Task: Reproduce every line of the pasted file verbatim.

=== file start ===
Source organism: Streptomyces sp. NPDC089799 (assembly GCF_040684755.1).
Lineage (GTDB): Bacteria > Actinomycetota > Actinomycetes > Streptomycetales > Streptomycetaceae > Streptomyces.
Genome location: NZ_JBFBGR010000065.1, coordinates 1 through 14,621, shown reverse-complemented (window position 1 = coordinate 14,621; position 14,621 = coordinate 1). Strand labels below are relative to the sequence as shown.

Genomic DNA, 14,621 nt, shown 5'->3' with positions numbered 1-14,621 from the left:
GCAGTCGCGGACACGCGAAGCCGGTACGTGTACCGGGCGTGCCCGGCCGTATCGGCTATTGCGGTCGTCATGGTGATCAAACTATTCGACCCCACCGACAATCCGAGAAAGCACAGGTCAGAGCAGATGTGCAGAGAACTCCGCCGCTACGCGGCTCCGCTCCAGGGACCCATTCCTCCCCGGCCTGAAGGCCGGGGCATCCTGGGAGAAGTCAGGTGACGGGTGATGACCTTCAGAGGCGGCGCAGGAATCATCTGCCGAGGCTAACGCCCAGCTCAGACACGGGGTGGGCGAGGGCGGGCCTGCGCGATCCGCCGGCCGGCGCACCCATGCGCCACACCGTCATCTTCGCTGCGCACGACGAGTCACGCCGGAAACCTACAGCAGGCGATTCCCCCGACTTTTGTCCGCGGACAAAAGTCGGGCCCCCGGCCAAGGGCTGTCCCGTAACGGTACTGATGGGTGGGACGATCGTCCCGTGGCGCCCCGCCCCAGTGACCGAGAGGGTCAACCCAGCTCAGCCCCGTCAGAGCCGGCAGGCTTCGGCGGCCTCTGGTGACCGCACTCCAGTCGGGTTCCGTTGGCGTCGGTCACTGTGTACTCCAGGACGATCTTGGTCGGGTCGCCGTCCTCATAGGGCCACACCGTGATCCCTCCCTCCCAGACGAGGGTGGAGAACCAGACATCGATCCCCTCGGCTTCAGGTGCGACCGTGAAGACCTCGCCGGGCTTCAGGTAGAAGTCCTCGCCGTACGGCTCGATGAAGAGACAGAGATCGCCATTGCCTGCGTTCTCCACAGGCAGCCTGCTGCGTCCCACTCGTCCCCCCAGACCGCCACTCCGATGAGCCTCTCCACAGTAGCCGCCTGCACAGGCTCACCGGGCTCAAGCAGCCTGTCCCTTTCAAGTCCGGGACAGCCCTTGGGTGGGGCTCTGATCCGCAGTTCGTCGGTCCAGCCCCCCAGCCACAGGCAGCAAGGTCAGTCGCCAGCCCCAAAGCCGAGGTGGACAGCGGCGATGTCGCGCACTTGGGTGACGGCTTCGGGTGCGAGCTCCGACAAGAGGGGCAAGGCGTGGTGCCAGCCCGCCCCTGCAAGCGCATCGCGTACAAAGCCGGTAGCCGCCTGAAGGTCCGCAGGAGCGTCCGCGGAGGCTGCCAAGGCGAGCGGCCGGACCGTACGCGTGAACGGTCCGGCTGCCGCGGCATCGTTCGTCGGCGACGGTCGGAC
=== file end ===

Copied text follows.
Source organism: Streptomyces sp. NPDC089799 (assembly GCF_040684755.1).
Lineage (GTDB): Bacteria > Actinomycetota > Actinomycetes > Streptomycetales > Streptomycetaceae > Streptomyces.
Genome location: NZ_JBFBGR010000065.1, coordinates 1 through 14,621, shown reverse-complemented (window position 1 = coordinate 14,621; position 14,621 = coordinate 1). Strand labels below are relative to the sequence as shown.

Genomic DNA, 14,621 nt, shown 5'->3' with positions numbered 1-14,621 from the left:
GCAGTCGCGGACACGCGAAGCCGGTACGTGTACCGGGCGTGCCCGGCCGTATCGGCTATTGCGGTCGTCATGGTGATCAAACTATTCGACCCCACCGACAATCCGAGAAAGCACAGGTCAGAGCAGATGTGCAGAGAACTCCGCCGCTACGCGGCTCCGCTCCAGGGACCCATTCCTCCCCGGCCTGAAGGCCGGGGCATCCTGGGAGAAGTCAGGTGACGGGTGATGACCTTCAGAGGCGGCGCAGGAATCATCTGCCGAGGCTAACGCCCAGCTCAGACACGGGGTGGGCGAGGGCGGGCCTGCGCGATCCGCCGGCCGGCGCACCCATGCGCCACACCGTCATCTTCGCTGCGCACGACGAGTCACGCCGGAAACCTACAGCAGGCGATTCCCCCGACTTTTGTCCGCGGACAAAAGTCGGGCCCCCGGCCAAGGGCTGTCCCGTAACGGTACTGATGGGTGGGACGATCGTCCCGTGGCGCCCCGCCCCAGTGACCGAGAGGGTCAACCCAGCTCAGCCCCGTCAGAGCCGGCAGGCTTCGGCGGCCTCTGGTGACCGCACTCCAGTCGGGTTCCGTTGGCGTCGGTCACTGTGTACTCCAGGACGATCTTGGTCGGGTCGCCGTCCTCATAGGGCCACACCGTGATCCCTCCCTCCCAGACGAGGGTGGAGAACCAGACATCGATCCCCTCGGCTTCAGGTGCGACCGTGAAGACCTCGCCGGGCTTCAGGTAGAAGTCCTCGCCGTACGGCTCGATGAAGAGACAGAGATCGCCATTGCCTGCGTTCTCCACAGGCAGCCTGCTGCGTCCCACTCGTCCCCCCAGACCGCCACTCCGATGAGCCTCTCCACAGTAGCCGCCTGCACAGGCTCACCGGGCTCAAGCAGCCTGTCCCTTTCAAGTCCGGGACAGCCCTTGGGTGGGGCTCTGATCCGCAGTTCGTCGGTCCAGCCCCCCAGCCACAGGCAGCAAGGTCAGTCGCCAGCCCCAAAGCCGAGGTGGACAGCGGCGATGTCGCGCACTTGGGTGACGGCTTCGGGTGCGAGCTCCGACAAGAGGGGCAAGGCGTGGTGCCAGCCCGCCCCTGCAAGCGCATCGCGTACAAAGCCGGTAGCCGCCTGAAGGTCCGCAGGAGCGTCCGCGGAGGCTGCCAAGGCGAGCGGCCGGACCGTACGCGTGAACGGTCCGGCTGCCGCGGCATCGTTCGTCGGCGACGGTCGGAC